Barthes’ punctum.

This must be “impenetrable French philosophical vocabulary” week here at the Hattery, because I’ve got another one (cf. Bergson’s élan vital). I’m finally reading the copy of Maria Stepanova’s In Memory of Memory I got a couple of years ago, and I ran into the sentence “Some things leaped into my memory ticketless, like a kid on a streetcar, usually a legend or a curiosity, the narrative equivalent of Barthes’s punctum” [Что-то заскакивало в память само, на правах трамвайного зайца, как правило, это была байка или курьез — словесный эквивалент бартовского punctum’a]. I remembered having come across this mysterious punctum before, and I decided to get to the bottom of it. Some googling turned up the useful Roland Barthes: studium and punctum, which says:

Barthes’ Camera Lucida, first published in 1980, assumes that the automaticity of the camera distinguishes photography from traditional media and has significant implications for how we experience photographs. To address the apparently uncoded level of photographs, which troubles the semiological approach Barthes himself adopted in the early 1960s, Camera Lucida advances a theory of photographic meaning that makes a distinction between the studium and the punctum and highlights the punctum as photography-specific.

The studium indicates historical, social or cultural meanings extracted via semiotic analysis. […] The punctum points to those features of a photograph that seem to produce or convey a meaning without invoking any recognizable symbolic system. This kind of meaning is unique to the response of the individual viewer of the image. The punctum punctuates the studium and as a result pierces its viewer. To allow the punctum effect, the viewer must repudiate all knowledge. Barthes insists that the punctum is not simply the sum of desires projected into the photograph. Instead, it arises from details that are unintended or uncontrolled by the photographer. Photography can be distinguished from painting or drawing in that its apparatus visualizes the world automatically rather than being wholly informed by the interventions of the photographer. The theory of the punctum speaks the indexical nature of the photographic medium. It also accounts for the importance of emotion and subjectivity in interacting with photographs. […]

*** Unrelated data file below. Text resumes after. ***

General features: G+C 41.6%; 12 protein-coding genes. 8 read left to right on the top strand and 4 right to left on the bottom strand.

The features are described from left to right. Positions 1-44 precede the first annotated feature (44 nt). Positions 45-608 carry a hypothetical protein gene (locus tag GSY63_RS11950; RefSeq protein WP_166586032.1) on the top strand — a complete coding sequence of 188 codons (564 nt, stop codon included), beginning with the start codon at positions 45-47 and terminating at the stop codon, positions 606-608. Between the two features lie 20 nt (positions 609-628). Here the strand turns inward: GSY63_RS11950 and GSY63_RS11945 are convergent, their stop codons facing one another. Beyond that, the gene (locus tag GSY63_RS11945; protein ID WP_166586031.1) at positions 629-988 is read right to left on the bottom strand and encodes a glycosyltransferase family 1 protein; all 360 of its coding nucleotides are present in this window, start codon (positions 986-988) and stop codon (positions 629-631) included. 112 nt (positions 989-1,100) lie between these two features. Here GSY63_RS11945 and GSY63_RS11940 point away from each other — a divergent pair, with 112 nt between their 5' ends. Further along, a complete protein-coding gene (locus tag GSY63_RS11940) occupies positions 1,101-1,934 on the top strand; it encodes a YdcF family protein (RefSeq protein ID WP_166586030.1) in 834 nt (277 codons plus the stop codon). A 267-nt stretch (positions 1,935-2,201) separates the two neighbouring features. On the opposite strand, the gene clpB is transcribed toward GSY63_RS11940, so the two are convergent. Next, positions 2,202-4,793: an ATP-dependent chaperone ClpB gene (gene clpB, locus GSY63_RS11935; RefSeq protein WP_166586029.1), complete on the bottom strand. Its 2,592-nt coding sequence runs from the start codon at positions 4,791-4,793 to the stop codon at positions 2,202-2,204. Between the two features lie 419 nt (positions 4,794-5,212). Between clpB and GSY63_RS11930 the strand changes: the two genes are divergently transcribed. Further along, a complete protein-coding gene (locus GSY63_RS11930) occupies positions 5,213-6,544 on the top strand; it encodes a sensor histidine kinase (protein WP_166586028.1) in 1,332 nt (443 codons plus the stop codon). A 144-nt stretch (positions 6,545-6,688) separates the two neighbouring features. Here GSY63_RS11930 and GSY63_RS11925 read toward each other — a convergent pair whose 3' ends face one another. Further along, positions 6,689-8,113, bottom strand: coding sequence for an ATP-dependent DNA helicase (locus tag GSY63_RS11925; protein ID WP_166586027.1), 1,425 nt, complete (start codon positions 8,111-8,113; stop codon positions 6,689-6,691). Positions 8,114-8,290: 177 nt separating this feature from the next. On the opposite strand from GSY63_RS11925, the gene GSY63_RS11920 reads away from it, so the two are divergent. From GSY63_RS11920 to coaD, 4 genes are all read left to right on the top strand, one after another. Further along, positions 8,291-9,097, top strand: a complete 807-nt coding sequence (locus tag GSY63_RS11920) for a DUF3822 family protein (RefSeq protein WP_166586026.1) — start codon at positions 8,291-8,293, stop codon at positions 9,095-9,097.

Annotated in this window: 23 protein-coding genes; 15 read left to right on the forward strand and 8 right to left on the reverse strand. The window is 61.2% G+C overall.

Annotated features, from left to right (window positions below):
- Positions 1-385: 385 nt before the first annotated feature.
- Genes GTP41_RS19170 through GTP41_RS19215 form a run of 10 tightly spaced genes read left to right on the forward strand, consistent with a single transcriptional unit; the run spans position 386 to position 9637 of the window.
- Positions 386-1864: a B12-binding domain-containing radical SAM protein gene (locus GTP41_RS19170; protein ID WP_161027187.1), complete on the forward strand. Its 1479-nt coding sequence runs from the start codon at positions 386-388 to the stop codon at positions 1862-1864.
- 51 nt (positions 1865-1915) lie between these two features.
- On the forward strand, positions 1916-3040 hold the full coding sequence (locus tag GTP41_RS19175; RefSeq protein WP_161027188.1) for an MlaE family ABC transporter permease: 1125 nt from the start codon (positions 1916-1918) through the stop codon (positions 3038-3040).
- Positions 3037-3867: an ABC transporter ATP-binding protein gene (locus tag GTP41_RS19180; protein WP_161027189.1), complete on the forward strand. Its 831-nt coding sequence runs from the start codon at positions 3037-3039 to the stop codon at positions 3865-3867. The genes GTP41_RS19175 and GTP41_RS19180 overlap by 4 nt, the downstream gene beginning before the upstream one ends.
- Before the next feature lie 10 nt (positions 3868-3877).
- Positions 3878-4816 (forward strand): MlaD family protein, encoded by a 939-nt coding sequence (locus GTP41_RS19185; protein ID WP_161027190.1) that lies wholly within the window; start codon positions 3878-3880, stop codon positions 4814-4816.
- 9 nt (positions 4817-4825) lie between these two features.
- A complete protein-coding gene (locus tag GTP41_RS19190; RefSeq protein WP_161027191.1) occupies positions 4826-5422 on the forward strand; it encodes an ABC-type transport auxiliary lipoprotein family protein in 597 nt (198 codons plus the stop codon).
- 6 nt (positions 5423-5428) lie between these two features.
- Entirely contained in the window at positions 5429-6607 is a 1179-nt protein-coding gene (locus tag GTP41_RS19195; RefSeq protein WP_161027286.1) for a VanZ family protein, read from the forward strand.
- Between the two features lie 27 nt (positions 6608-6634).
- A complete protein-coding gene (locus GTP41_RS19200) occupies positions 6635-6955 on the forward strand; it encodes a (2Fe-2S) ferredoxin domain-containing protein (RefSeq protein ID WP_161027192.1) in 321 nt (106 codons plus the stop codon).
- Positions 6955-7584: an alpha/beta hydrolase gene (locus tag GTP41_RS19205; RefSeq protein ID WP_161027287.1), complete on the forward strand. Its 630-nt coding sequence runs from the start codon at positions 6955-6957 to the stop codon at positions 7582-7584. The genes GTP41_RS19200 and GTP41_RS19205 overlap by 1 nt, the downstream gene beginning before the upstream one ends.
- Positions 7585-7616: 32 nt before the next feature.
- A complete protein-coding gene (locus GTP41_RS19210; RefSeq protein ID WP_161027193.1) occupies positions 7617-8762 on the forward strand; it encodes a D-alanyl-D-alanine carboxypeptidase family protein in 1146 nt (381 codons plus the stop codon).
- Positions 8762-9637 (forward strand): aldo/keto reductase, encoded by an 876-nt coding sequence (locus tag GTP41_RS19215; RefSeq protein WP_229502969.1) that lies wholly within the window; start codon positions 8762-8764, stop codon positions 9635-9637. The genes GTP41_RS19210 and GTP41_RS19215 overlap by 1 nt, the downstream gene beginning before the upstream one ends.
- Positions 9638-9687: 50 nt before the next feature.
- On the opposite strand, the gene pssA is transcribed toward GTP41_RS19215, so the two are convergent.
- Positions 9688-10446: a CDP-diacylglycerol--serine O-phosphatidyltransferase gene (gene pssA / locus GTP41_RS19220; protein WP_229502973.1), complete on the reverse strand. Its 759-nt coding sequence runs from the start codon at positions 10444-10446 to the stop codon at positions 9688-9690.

It should be noted that presenting examples of punctum is an impossible mission. The punctum always turns into the studium when expressed in language. That is also why we may perceive that his examples do not support his theory. […] Barthes cannot dismiss knowledge as he claims. Nonetheless, he is fully aware that a theory of the punctum is not possible in language, “to give examples of punctum is, in a certain fashion, to give myself up” (p. 43).

Now, I started off nodding my head as I read: yes, I agree that “historical, social or cultural meanings” are not at the heart of any artistic creation, and I’m on board with any attempt to define what remains. But the further I read the more confused I got, and that last paragraph sent me into a tailspin (“That is also why we may perceive that his examples do not support his theory”). I was hoping the OED might provide a nice concise definition, but even though the entry was updated in September 2007 they don’t include this sense (too specialized?); the TLFi, French though it is, also ignores it. Wikipedia calls it “a term used by Roland Barthes to refer to an incidental but personally poignant detail in a photograph,” which is concise but I suspect deeply inaccurate. If anyone has anything to contribute, I’m all ears.